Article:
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Mars Sample Return

Flyaway

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While neither NASA nor the European Space Agency has yet to give formal approval, or funding, for missions to return samples from Mars, both agencies are taking steps to refine plans for what those missions will be.

Those plans, discussed at a Mars science conference and working group meeting last week, would involve two launches in 2026 to send spacecraft to fetch samples collected by NASA’s Mars 2020 rover and return them to Earth in 2031.

 

Flyaway

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We could have had a sample return mission as far back as the 1970s.

I thought the claim is we didn’t have the technologies and sufficient info about Mars to do it back then.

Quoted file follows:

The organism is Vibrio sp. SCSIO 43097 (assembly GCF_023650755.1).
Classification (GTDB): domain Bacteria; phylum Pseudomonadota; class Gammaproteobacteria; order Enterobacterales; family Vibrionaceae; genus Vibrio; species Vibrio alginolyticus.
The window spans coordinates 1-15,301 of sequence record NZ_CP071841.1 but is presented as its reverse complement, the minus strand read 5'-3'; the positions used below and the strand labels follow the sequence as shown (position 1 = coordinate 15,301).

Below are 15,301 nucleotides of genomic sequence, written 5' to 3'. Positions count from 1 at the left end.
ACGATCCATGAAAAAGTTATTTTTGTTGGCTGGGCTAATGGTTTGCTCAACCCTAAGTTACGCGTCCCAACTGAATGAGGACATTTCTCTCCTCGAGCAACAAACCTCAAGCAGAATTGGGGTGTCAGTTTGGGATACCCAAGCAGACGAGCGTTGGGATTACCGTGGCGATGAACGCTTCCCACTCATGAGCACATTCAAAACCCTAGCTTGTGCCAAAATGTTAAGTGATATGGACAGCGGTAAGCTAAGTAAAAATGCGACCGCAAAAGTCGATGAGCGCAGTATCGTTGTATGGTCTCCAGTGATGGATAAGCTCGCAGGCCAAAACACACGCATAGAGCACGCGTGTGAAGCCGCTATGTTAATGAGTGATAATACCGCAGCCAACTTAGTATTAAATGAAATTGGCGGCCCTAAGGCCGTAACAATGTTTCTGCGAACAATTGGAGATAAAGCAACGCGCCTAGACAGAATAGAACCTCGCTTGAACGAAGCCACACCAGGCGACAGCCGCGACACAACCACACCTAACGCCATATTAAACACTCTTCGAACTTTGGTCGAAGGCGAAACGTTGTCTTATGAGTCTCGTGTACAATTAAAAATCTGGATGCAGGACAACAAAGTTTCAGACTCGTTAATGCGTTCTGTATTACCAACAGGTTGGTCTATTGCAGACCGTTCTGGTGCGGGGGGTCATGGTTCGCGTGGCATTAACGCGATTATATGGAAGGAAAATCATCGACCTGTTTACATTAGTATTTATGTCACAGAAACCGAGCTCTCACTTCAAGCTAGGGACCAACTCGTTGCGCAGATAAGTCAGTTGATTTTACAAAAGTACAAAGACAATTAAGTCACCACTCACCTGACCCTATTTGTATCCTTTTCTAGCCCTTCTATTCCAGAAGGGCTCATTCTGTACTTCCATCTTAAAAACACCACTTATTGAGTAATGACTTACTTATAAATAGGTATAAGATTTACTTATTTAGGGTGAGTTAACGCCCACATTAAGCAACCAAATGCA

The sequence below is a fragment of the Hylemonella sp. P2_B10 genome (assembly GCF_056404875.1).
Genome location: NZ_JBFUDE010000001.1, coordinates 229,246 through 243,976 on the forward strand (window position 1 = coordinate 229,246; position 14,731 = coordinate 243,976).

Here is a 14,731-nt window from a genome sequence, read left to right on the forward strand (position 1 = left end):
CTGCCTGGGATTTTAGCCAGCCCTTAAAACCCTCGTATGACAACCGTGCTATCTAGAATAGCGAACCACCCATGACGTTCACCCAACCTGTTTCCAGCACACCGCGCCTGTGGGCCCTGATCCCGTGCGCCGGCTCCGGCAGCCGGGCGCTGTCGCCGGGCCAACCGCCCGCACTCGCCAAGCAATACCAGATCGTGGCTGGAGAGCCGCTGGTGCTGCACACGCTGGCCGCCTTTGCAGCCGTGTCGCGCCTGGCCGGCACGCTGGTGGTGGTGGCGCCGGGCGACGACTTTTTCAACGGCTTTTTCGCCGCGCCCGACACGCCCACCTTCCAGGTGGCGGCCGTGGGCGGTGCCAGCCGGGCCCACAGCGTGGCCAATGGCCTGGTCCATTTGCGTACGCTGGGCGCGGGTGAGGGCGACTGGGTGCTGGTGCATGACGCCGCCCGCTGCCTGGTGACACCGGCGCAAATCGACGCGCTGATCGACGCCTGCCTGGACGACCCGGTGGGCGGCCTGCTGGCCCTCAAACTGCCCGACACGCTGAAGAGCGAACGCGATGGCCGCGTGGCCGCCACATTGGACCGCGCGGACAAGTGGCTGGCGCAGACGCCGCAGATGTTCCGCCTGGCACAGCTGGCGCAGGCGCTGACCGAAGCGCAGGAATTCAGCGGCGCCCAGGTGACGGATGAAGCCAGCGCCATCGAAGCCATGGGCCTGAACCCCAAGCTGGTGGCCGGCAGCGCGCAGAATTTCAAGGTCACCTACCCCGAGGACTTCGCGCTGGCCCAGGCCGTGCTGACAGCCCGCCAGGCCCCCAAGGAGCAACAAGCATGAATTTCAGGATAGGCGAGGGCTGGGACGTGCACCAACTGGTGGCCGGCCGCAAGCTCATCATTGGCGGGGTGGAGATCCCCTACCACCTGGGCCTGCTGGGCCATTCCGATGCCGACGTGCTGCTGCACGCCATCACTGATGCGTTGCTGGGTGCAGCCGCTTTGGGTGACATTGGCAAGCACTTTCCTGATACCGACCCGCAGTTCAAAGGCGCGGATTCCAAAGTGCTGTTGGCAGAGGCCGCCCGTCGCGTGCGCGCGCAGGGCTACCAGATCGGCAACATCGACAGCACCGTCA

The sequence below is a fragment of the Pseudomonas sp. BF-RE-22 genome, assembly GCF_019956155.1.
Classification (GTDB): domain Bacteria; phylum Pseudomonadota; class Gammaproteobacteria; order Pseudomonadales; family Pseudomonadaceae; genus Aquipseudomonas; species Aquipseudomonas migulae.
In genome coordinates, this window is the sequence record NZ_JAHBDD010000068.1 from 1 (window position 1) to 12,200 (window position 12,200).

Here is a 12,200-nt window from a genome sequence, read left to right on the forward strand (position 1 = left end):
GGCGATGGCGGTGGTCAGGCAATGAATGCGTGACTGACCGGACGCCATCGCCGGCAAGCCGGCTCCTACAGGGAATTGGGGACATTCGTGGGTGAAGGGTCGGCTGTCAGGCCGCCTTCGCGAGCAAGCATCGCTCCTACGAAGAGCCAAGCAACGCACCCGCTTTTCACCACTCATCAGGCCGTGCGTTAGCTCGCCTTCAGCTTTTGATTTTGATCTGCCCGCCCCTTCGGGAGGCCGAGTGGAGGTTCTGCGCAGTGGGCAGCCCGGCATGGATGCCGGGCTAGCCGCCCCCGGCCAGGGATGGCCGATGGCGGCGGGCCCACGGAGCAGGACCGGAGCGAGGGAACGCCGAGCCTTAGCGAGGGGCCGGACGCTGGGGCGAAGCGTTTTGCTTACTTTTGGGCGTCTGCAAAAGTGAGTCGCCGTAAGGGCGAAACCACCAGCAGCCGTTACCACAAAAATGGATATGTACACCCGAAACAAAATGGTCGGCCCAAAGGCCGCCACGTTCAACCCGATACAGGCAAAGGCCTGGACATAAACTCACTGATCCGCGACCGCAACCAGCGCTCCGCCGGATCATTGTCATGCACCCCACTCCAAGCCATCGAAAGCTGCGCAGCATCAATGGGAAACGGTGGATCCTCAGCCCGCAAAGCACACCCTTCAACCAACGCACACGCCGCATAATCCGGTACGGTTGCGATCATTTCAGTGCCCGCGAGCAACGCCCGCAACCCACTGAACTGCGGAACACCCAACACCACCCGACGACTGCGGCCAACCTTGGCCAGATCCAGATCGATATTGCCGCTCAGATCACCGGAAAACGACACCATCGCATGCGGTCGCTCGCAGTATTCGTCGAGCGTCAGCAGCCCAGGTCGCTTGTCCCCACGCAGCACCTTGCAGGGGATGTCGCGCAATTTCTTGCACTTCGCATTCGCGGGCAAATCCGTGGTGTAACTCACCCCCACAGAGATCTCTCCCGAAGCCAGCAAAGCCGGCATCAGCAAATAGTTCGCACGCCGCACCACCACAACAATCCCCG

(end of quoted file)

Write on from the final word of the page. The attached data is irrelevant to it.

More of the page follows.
Grey Havoc

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Nope. There was a plan in the early 1970s (around 1974/75 I think) to use a Viking lander as the basis for a follow up mission to Viking 1 and 2 that would have returned soil samples to earth via a rocket to a orbiter that would have returned to earth, where the samples would have in turn been delivered via re-entry capsule. NASA may have been planning mid-air retrieval for that phase but I'm not sure.

There was even earlier plans for sample return missions on both sides of the Iron Curtain. For example from 1966 (as part of a manned Mars flyby intended to be launched in September 1975):
The mission profile involved a single Saturn V launch with an Apollo Command Service Module, the flyby spacecraft, and an MS-IVB stage. The MS-IVB was a modification of the basic S-IVB, with stretched tanks and more internal foam insulation, allowing the stage to remain for sixty hours in low earth orbit before firing. The CSM, with four crew, would undock from the stack, transpose, and dock with the flyby spacecraft.